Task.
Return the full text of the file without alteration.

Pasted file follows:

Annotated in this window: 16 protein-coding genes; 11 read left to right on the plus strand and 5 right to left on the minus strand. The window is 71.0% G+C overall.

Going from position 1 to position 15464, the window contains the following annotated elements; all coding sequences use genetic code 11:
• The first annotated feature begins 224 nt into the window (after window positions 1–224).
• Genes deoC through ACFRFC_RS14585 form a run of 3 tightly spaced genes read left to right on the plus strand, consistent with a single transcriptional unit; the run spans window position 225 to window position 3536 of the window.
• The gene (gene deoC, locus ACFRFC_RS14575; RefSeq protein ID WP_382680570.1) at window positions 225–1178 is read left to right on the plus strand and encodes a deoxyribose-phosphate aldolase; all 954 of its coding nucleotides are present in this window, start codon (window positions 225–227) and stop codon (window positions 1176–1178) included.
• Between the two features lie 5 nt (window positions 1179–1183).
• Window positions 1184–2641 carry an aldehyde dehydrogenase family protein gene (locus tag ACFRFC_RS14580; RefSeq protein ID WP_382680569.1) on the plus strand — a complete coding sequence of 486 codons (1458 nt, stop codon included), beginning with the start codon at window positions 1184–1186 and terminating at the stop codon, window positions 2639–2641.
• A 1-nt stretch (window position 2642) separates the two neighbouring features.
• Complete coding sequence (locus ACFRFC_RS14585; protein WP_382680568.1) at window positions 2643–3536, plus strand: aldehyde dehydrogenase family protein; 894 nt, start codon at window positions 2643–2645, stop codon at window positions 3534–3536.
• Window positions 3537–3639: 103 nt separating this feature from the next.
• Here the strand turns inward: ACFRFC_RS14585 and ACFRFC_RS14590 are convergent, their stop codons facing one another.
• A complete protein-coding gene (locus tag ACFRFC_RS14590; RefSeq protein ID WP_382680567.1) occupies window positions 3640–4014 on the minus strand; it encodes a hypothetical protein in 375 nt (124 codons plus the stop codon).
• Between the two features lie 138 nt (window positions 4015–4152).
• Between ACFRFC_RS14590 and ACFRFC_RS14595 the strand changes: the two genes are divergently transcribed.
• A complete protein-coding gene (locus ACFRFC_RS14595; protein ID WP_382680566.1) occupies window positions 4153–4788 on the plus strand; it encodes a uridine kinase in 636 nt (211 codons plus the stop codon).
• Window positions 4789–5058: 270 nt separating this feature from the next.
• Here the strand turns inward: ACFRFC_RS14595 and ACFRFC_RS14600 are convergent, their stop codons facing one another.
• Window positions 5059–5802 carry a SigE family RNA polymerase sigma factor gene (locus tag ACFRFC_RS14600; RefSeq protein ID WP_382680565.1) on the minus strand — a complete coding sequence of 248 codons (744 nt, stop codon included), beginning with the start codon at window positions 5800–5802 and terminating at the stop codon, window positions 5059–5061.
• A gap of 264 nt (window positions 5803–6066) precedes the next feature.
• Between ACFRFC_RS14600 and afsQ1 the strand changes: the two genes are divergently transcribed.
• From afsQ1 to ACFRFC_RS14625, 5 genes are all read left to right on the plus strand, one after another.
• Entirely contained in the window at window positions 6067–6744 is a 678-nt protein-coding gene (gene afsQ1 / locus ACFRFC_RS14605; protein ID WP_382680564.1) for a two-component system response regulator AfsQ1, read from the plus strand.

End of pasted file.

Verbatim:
Annotated in this window: 16 protein-coding genes; 11 read left to right on the plus strand and 5 right to left on the minus strand. The window is 71.0% G+C overall.

Going from position 1 to position 15464, the window contains the following annotated elements; all coding sequences use genetic code 11:
• The first annotated feature begins 224 nt into the window (after window positions 1–224).
• Genes deoC through ACFRFC_RS14585 form a run of 3 tightly spaced genes read left to right on the plus strand, consistent with a single transcriptional unit; the run spans window position 225 to window position 3536 of the window.
• The gene (gene deoC, locus ACFRFC_RS14575; RefSeq protein ID WP_382680570.1) at window positions 225–1178 is read left to right on the plus strand and encodes a deoxyribose-phosphate aldolase; all 954 of its coding nucleotides are present in this window, start codon (window positions 225–227) and stop codon (window positions 1176–1178) included.
• Between the two features lie 5 nt (window positions 1179–1183).
• Window positions 1184–2641 carry an aldehyde dehydrogenase family protein gene (locus tag ACFRFC_RS14580; RefSeq protein ID WP_382680569.1) on the plus strand — a complete coding sequence of 486 codons (1458 nt, stop codon included), beginning with the start codon at window positions 1184–1186 and terminating at the stop codon, window positions 2639–2641.
• A 1-nt stretch (window position 2642) separates the two neighbouring features.
• Complete coding sequence (locus ACFRFC_RS14585; protein WP_382680568.1) at window positions 2643–3536, plus strand: aldehyde dehydrogenase family protein; 894 nt, start codon at window positions 2643–2645, stop codon at window positions 3534–3536.
• Window positions 3537–3639: 103 nt separating this feature from the next.
• Here the strand turns inward: ACFRFC_RS14585 and ACFRFC_RS14590 are convergent, their stop codons facing one another.
• A complete protein-coding gene (locus tag ACFRFC_RS14590; RefSeq protein ID WP_382680567.1) occupies window positions 3640–4014 on the minus strand; it encodes a hypothetical protein in 375 nt (124 codons plus the stop codon).
• Between the two features lie 138 nt (window positions 4015–4152).
• Between ACFRFC_RS14590 and ACFRFC_RS14595 the strand changes: the two genes are divergently transcribed.
• A complete protein-coding gene (locus ACFRFC_RS14595; protein ID WP_382680566.1) occupies window positions 4153–4788 on the plus strand; it encodes a uridine kinase in 636 nt (211 codons plus the stop codon).
• Window positions 4789–5058: 270 nt separating this feature from the next.
• Here the strand turns inward: ACFRFC_RS14595 and ACFRFC_RS14600 are convergent, their stop codons facing one another.
• Window positions 5059–5802 carry a SigE family RNA polymerase sigma factor gene (locus tag ACFRFC_RS14600; RefSeq protein ID WP_382680565.1) on the minus strand — a complete coding sequence of 248 codons (744 nt, stop codon included), beginning with the start codon at window positions 5800–5802 and terminating at the stop codon, window positions 5059–5061.
• A gap of 264 nt (window positions 5803–6066) precedes the next feature.
• Between ACFRFC_RS14600 and afsQ1 the strand changes: the two genes are divergently transcribed.
• From afsQ1 to ACFRFC_RS14625, 5 genes are all read left to right on the plus strand, one after another.
• Entirely contained in the window at window positions 6067–6744 is a 678-nt protein-coding gene (gene afsQ1 / locus ACFRFC_RS14605; protein ID WP_382680564.1) for a two-component system response regulator AfsQ1, read from the plus strand.